Ancestors: The Humankind Odyssey Review: Not The Ripest Banana

When I first heard about Ancestors: The Humankind Odyssey, I thought it was one of the coolest concepts I'd heard for a game. It would allow us the opportunity to witness the evolution of humanity first hand. Using our own instincts, we would guide a society of primitive hominids, as they took their first baby steps towards civilization. It was an insanely ambitious premise.

Unfortunately, Ancestors: The Humankind Odyssey doesn’t quite deliver on the promise of that idea. However, it definitely makes you feel as lost, scared, and confused as early man.

The Digital Dawn Of Man

via Shacknews

Ancestors is a survival game, where you play as a prehistoric hominid. There isn't much of a story, as the adventure comes from just trying to make it out of this jungle alive. The goal is to advance the species 5 million years into the future, and in order to achieve this, these little guys need to learn a lot of the basic skills that a standard human probably should know at this point. This includes learning how to make and use tools, how to find food, how to avoid and detect predators, and most importantly, how to mate. Mating is a pretty big deal.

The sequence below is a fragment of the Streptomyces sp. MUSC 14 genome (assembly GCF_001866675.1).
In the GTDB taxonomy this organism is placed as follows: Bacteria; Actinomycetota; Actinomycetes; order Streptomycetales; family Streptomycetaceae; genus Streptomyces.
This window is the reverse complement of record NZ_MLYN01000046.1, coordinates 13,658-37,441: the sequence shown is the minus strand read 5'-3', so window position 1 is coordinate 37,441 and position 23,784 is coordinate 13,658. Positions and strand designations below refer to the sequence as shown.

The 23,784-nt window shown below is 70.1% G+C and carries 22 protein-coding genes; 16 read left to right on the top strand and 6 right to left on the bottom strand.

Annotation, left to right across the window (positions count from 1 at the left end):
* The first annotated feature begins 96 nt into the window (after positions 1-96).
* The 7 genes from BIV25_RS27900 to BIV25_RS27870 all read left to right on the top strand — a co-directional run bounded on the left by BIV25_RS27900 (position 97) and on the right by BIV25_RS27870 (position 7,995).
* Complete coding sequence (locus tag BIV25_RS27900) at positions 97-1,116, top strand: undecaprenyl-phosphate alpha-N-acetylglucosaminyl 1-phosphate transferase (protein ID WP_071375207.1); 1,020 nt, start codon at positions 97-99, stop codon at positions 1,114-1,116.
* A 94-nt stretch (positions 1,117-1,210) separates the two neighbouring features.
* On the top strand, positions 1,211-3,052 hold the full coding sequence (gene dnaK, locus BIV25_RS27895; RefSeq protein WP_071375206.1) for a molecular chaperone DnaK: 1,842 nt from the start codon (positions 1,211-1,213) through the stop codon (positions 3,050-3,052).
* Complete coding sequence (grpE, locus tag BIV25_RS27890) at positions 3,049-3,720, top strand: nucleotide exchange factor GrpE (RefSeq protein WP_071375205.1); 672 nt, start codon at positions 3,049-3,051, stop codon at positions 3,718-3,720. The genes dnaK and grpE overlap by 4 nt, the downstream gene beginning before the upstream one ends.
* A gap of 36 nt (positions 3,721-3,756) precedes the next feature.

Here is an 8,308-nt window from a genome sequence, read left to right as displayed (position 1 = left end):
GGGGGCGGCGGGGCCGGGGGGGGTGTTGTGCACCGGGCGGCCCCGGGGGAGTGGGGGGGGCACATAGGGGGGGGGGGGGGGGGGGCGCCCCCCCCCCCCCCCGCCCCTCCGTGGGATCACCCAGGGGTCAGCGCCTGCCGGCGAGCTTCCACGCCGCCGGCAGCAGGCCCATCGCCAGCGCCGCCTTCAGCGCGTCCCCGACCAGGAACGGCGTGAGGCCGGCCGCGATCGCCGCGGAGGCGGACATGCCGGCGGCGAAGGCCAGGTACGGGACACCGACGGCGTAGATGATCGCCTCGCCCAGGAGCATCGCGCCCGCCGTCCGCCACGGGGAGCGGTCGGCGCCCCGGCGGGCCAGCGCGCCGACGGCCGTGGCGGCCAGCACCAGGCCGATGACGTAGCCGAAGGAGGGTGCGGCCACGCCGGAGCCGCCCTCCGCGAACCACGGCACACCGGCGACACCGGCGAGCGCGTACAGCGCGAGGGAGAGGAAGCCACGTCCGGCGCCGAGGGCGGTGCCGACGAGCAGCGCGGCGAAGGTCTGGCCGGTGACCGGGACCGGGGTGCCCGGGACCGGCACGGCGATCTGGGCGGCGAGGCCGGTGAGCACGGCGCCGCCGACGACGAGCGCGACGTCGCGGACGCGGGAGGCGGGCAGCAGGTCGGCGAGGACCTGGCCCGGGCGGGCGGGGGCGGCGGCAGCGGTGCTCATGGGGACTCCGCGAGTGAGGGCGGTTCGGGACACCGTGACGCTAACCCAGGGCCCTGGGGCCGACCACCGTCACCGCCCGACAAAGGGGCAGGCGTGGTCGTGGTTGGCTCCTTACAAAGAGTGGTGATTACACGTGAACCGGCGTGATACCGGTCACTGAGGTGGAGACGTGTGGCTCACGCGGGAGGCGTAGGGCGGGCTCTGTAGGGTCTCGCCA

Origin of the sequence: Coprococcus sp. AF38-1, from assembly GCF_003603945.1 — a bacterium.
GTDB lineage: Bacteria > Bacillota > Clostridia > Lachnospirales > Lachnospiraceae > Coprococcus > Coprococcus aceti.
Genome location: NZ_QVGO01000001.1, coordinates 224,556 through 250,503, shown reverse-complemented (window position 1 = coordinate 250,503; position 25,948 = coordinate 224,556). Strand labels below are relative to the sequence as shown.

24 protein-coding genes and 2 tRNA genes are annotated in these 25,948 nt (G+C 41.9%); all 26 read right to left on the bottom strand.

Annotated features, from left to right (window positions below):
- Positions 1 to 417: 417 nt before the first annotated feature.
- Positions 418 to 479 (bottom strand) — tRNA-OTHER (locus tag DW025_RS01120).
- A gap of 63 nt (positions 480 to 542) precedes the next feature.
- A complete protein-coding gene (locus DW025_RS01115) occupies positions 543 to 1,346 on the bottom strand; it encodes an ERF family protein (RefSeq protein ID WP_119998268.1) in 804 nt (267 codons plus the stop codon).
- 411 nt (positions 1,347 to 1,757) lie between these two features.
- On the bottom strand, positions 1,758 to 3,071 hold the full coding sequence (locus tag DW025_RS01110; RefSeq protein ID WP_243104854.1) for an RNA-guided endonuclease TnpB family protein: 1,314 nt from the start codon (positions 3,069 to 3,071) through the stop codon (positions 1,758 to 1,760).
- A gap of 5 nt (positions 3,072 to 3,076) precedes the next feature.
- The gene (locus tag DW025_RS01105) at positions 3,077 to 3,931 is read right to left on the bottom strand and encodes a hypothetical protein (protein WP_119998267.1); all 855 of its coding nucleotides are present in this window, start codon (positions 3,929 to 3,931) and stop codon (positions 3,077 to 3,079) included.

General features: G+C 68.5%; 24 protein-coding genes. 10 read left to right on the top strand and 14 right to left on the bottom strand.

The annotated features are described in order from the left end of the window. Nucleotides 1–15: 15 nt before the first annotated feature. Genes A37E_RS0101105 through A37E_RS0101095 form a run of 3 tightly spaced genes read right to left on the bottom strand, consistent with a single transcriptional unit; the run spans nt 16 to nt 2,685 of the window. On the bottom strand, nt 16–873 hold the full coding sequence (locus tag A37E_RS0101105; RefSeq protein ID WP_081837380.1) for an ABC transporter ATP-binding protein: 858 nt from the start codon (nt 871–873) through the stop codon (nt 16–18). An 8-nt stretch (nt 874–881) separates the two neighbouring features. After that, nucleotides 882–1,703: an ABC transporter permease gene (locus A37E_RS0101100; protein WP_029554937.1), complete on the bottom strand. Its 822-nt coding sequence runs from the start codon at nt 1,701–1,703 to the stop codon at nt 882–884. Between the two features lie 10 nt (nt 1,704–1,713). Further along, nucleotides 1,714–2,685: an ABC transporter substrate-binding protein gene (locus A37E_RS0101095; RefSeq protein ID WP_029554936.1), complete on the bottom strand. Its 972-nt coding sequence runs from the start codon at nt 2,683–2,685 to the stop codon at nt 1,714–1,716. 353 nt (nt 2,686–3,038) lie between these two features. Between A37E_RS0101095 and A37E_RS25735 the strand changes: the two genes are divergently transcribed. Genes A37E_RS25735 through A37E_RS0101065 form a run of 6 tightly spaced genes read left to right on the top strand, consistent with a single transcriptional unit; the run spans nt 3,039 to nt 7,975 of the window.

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Travelling around the jungle is fun as the movement feels great: climbing and jumping around is probably the best part of the game. Gaining knowledge is pretty much the main drive of Ancestors. To do this, there's a kind of monkey radar, where you can use your limited intelligence as well as your senses of smell and hearing to detect things around the area. You then scan your surroundings and go to the various markers around in order to discover new plants, items, locations, or even wildlife. You should probably get used to using this, as a lot of the game depends on having a decent level of perception of the world around you.

In this game, evolving is just a fancy way of describing the skill tree. As these monkeys sleep, the synapses in their brains fire off until they learn how to hold things in their other hand, or gain the ability to hear further away. They also learn just by doing things, kind of like The Elder Scrolls IV: Oblivion. Communication skills are gaining by interacting with others, new tools can be found by fooling around with rocks, and so on. Early on, the skills you earn don’t seem all that great; but then again, you’re literally playing a ape-man. Learning how to make a sharp stick is a pretty big step forward.

It’s takes a while for the game to really get going, but there are some very interesting discoveries to make along the way. Although, maybe a bit too much of the game is focused on discovering things - such as how to actually play it.